Addressing the Gender Wage Gap

This series page provides resources on the gender wage gap and sex-based pay discrimination, as well as policy suggestions to help improve pay equity and reduce discrimination in the workplace and beyond.

People wear face masks as they wait in line
People wear face masks as they wait in line to attend a job fair for employment. September 2021, in Inglewood, California. (Getty/Patrick T. Fallon/AFP)

2023 marks the 60th anniversary of the Equal Pay Act of 1963, which prohibits sex-based discrimination in wages. Title VII of the Civil Rights Act of 1964 also protects against wage discrimination based on factors including race, color, national origin, and sex. These laws require that employers pay employees equally for performing equal work—meaning work that requires equal skill, effort, and responsibility and is performed under similar working conditions. Despite these legal protections, however, women continue to face a significant gender wage gap.

The gender wage gap is calculated as the ratio of women’s median annual earnings to those of men. Women of color experience some of the largest wage gaps, due to the impacts of intersecting gender, racial, and ethnic biases. The gender wage gap reflects a range of issues, including occupational segregation, where women are overrepresented in low-paying jobs and underrepresented in high-paying ones, and exists in nearly every occupation and at every level of worker education.

This series page provides research on the persistent gender wage gap; highlights recent state and federal actions to improve women’s economic security; and advocates for policy solutions to secure equal pay, such as the Paycheck Fairness Act, which would strengthen equal pay protections, prohibit employer retaliation, and limit employers’ reliance on salary history in pay-setting during the hiring process.

In this series

Compact View

5 Facts From the 2022 Wage Gap Data Article
Photo shows a well-lit open kitchen area with chefs preparing food behind the counter and a server picking up plates

5 Facts From the 2022 Wage Gap Data

New data show that in 2022, women working full time, year-round typically earned 84 cents for every dollar men made, and when comparing among all workers, including those who work part time and for part of the year, women typically made 78 cents.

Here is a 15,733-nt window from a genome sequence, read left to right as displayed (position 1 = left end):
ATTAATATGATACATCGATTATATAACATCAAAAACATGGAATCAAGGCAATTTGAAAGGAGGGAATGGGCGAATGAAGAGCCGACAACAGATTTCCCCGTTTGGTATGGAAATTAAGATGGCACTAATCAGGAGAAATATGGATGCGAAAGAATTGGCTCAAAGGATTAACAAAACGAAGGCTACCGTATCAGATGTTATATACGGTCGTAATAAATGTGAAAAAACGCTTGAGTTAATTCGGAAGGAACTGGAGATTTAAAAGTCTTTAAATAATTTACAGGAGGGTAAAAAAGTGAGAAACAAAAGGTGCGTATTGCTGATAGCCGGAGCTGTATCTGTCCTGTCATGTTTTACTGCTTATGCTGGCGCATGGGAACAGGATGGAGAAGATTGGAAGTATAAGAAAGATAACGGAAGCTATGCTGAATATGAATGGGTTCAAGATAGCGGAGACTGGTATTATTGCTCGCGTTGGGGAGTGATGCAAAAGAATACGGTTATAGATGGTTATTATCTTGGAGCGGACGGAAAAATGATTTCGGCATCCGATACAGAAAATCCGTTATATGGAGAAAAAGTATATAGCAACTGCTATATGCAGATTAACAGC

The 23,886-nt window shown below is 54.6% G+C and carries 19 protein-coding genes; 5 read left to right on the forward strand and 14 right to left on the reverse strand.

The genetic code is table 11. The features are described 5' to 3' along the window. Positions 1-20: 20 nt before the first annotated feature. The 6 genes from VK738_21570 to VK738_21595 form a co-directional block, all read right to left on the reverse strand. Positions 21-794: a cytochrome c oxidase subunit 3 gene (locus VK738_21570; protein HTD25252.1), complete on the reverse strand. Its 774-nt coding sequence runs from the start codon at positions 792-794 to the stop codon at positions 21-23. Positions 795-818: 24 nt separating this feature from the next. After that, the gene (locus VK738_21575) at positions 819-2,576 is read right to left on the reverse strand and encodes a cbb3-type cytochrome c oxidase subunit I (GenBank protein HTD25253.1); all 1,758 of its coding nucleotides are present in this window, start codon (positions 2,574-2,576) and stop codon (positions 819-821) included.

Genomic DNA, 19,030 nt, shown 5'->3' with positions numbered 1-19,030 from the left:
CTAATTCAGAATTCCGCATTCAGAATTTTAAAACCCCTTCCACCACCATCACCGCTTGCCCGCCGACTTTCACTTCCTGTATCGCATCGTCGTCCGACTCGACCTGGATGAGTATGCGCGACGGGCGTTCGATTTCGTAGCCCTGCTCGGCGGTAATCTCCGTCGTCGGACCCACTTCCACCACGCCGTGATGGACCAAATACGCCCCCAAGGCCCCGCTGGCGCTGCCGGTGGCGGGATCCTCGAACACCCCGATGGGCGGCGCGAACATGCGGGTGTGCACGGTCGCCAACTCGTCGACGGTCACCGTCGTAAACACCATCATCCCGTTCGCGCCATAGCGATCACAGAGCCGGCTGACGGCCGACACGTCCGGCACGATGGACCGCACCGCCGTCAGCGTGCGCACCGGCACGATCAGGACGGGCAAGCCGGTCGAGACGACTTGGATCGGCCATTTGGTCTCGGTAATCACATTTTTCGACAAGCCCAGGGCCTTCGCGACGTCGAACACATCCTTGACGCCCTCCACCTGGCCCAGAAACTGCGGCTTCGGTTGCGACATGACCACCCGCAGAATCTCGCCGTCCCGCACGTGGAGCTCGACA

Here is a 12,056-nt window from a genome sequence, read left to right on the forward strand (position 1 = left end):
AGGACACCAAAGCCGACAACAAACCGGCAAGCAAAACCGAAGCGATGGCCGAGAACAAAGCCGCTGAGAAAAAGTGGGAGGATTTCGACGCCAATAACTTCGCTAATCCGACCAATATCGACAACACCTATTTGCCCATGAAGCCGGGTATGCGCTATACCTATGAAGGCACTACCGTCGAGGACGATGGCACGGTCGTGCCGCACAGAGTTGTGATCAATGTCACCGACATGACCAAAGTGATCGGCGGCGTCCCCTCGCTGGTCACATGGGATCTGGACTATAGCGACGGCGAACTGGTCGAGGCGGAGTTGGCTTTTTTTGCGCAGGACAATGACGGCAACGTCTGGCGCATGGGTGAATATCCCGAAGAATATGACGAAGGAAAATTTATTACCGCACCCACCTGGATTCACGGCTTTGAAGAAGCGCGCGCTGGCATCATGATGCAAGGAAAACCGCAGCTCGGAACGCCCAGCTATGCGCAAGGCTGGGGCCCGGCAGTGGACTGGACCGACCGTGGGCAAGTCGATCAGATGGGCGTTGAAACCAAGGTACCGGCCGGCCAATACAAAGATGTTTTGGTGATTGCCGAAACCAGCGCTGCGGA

Isabela Salas-Betsch

Five Facts on Older Women in the Labor Market Fact Sheet
Image showing a female grocery store employee putting pre-cut fruit onto a shelf.

Five Facts on Older Women in the Labor Market

Older women have made significant recoveries from their disproportionate labor force declines due to the pandemic and will become a larger share of the labor force in the coming decade, but there are many women in this age group who face barriers to enter and stay in the labor force.

Beth Almeida, Sara Estep

Quick Facts About State Salary Range Transparency Laws Article
Wide shot of people at job fair

Quick Facts About State Salary Range Transparency Laws

Over the past few years, an increasing number of states have passed, or are considering passing, salary range transparency laws as one measure to help close the gender pay gap.

Becca Damante, Lauren Hoffman, Rose Khattar

Recent Legislative and Executive Acts Represent Promise for Women’s Economic Security Article
Photo shows the back of a woman walking her dog on the lawn in front of the U.S. Capitol building on a sunny day.

Recent Legislative and Executive Acts Represent Promise for Women’s Economic Security

Women and their families should find some current financial pressures—fueled partly by the gender wage gap—alleviated by recent policy wins, particularly if policymakers prioritize implementing new pathways to good jobs for women in the years ahead.

Lauren Hoffman, Rose Khattar, Beth Almeida, 1 More Isabela Salas-Betsch

Women of Color and the Wage Gap Article

Women of Color and the Wage Gap

Women of color continue to suffer the most severe gender wage gap in the United States, a reality that reflects the effects of intersecting racial, ethnic, and gender biases that threaten the economic security of them and their families.

Robin Bleiweis, Jocelyn Frye, Rose Khattar

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